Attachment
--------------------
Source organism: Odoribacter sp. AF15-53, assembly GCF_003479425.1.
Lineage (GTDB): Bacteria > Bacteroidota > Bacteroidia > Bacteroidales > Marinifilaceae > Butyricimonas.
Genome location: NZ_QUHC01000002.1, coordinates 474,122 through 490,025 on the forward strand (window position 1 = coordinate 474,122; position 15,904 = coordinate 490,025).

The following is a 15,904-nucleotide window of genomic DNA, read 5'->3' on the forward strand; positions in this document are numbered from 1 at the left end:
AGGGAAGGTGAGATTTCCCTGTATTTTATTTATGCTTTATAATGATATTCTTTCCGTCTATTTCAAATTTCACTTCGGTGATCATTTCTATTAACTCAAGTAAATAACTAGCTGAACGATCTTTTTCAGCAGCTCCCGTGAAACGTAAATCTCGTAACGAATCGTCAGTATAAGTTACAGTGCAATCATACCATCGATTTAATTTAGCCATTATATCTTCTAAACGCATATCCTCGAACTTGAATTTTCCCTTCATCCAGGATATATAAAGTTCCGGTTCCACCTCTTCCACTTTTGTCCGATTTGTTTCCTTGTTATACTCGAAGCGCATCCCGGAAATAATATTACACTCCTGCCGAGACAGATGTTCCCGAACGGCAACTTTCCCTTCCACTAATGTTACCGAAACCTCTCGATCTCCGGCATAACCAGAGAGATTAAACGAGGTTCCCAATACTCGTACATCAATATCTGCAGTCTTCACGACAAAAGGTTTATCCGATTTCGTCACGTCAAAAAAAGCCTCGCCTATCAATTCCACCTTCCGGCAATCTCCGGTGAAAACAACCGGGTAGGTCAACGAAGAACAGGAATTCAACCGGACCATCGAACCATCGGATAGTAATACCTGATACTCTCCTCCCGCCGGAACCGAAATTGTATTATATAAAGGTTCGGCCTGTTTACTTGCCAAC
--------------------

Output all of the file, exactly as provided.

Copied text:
Source organism: Odoribacter sp. AF15-53, assembly GCF_003479425.1.
Lineage (GTDB): Bacteria > Bacteroidota > Bacteroidia > Bacteroidales > Marinifilaceae > Butyricimonas.
Genome location: NZ_QUHC01000002.1, coordinates 474,122 through 490,025 on the forward strand (window position 1 = coordinate 474,122; position 15,904 = coordinate 490,025).

The following is a 15,904-nucleotide window of genomic DNA, read 5'->3' on the forward strand; positions in this document are numbered from 1 at the left end:
AGGGAAGGTGAGATTTCCCTGTATTTTATTTATGCTTTATAATGATATTCTTTCCGTCTATTTCAAATTTCACTTCGGTGATCATTTCTATTAACTCAAGTAAATAACTAGCTGAACGATCTTTTTCAGCAGCTCCCGTGAAACGTAAATCTCGTAACGAATCGTCAGTATAAGTTACAGTGCAATCATACCATCGATTTAATTTAGCCATTATATCTTCTAAACGCATATCCTCGAACTTGAATTTTCCCTTCATCCAGGATATATAAAGTTCCGGTTCCACCTCTTCCACTTTTGTCCGATTTGTTTCCTTGTTATACTCGAAGCGCATCCCGGAAATAATATTACACTCCTGCCGAGACAGATGTTCCCGAACGGCAACTTTCCCTTCCACTAATGTTACCGAAACCTCTCGATCTCCGGCATAACCAGAGAGATTAAACGAGGTTCCCAATACTCGTACATCAATATCTGCAGTCTTCACGACAAAAGGTTTATCCGATTTCGTCACGTCAAAAAAAGCCTCGCCTATCAATTCCACCTTCCGGCAATCTCCGGTGAAAACAACCGGGTAGGTCAACGAAGAACAGGAATTCAACCGGACCATCGAACCATCGGATAGTAATACCTGATACTCTCCTCCCGCCGGAACCGAAATTGTATTATATAAAGGTTCGGCCTGTTTACTTGCCAAC